For years they drift south through the poisoned waterways and ruined landscapes of China, picking up work as they go along, scavenging for necessities and flying from police detection. As Meili’s body continues to be invaded by her husband and assaulted by the state, she fights to regain control of her fate and that of her unborn child.

4 Thumbs-UpI read this book on the recommendation of a reader of my blog posts, and was glad I took the time to do so.  If you are expecting a Chinese version of Alan Burgess’s The Inn of the Sixth Happiness, you will be sorely disappointed.  There is no fairy tale happy ending, this book is grim and full of atrocities almost as soon as you start reading; it lives up to its title very well.

This is the first book I have read that was translated from Chinese and, although it made me squirm in places, it is incredibly well written and well translated.  During the opening chapters I had to take time to read carefully to make sure I wasn’t missing any nuances that the translator had wanted to include, and this worked well to the point that in no time I was reading through the pages with ease.  The Author has written and developed some truly believable characters within this books covers, characters that can be both embraced and reviled by the reader. However, be under no illusion that, unless you have walked a mile in these characters shoes, that you will be able to relate to them in any way; I haven’t, I wouldn’t want to experience what they do, and I couldn’t relate to them because of the situation they are in and the events that happen to them, I didn’t feel that this inability to connect with characters hurt my enjoyment of this novel in any way at all.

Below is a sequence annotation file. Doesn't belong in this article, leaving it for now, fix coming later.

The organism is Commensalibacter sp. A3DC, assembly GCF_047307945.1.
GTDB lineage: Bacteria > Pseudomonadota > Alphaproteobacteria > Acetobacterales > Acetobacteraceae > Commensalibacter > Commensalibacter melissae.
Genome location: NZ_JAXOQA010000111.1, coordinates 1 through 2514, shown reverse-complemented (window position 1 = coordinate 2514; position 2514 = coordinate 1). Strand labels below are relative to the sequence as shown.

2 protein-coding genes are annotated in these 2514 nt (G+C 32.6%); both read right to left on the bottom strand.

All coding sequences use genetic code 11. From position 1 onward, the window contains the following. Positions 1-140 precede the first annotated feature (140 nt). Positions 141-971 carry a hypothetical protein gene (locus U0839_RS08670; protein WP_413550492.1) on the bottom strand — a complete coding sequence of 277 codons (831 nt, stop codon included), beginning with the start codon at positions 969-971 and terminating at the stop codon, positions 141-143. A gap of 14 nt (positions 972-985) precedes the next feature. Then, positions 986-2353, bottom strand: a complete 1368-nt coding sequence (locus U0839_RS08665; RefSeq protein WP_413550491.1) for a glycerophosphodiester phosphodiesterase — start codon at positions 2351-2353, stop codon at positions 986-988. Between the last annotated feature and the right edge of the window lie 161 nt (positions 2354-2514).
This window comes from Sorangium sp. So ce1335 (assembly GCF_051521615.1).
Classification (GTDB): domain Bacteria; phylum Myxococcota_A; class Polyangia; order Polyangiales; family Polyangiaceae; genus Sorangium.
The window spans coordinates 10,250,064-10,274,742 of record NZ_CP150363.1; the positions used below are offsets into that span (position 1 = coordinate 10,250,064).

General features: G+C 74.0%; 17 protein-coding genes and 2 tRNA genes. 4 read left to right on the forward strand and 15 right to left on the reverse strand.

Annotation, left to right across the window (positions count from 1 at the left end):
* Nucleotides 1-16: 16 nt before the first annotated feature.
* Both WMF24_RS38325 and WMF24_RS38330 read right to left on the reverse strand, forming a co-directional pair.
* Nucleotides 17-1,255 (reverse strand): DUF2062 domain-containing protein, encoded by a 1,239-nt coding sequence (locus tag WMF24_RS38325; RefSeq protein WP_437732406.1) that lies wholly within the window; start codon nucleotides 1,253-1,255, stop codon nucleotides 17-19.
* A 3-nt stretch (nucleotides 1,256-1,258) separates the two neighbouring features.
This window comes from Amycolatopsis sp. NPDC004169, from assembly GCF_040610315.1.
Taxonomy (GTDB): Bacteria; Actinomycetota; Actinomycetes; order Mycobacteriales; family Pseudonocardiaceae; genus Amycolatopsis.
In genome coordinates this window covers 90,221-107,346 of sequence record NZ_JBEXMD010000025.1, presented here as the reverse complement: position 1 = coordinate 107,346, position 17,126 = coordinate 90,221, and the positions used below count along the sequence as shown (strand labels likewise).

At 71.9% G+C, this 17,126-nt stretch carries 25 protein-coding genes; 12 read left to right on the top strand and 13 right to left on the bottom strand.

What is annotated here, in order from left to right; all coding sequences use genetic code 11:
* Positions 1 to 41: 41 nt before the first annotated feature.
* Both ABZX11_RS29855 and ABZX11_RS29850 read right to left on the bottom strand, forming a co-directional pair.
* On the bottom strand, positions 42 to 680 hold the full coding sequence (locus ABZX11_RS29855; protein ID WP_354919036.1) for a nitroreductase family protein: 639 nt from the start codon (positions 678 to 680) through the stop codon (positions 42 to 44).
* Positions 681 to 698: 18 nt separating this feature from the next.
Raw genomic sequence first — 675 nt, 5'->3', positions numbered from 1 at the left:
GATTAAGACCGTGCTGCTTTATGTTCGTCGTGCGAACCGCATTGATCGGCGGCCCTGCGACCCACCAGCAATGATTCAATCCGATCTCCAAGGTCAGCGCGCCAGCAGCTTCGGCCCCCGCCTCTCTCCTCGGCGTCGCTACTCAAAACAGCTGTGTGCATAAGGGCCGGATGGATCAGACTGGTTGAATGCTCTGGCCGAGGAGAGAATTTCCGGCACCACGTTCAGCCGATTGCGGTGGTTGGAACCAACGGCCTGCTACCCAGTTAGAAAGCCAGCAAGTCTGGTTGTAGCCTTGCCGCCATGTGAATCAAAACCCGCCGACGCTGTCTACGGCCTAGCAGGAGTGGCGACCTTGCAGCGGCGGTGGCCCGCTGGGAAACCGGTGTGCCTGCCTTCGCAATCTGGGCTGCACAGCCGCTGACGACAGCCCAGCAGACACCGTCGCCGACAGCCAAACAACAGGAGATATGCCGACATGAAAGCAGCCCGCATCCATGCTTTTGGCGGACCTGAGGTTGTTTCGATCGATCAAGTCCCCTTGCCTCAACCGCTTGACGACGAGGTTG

It is not light entertainment by any means, and contains graphic descriptions of the events that take place within its pages; one such being an abortion performed at eight months (just recalling this passage makes me shudder anew).  The Author brings to the surface all that is wrong with the One Child Policy practiced in China, and makes the policy all the more disturbing as they skilfully convey to the reader that there is nothing they can do about this.

This book is chilling, infuriating at times and almost unbearable to continue reading at others as it chronicles the inhumanity of the above mentioned policy, and the lengths that people will go to in order to avoid detection of their violation of this rule; most of all this is an incredible book with a wonderfully presented storyline written in a manner that will make you think about it long after you have closed the book for the last time.

I would highly recommend this book to anyone who would like to expand their reading sphere, providing they are not overly squeamish.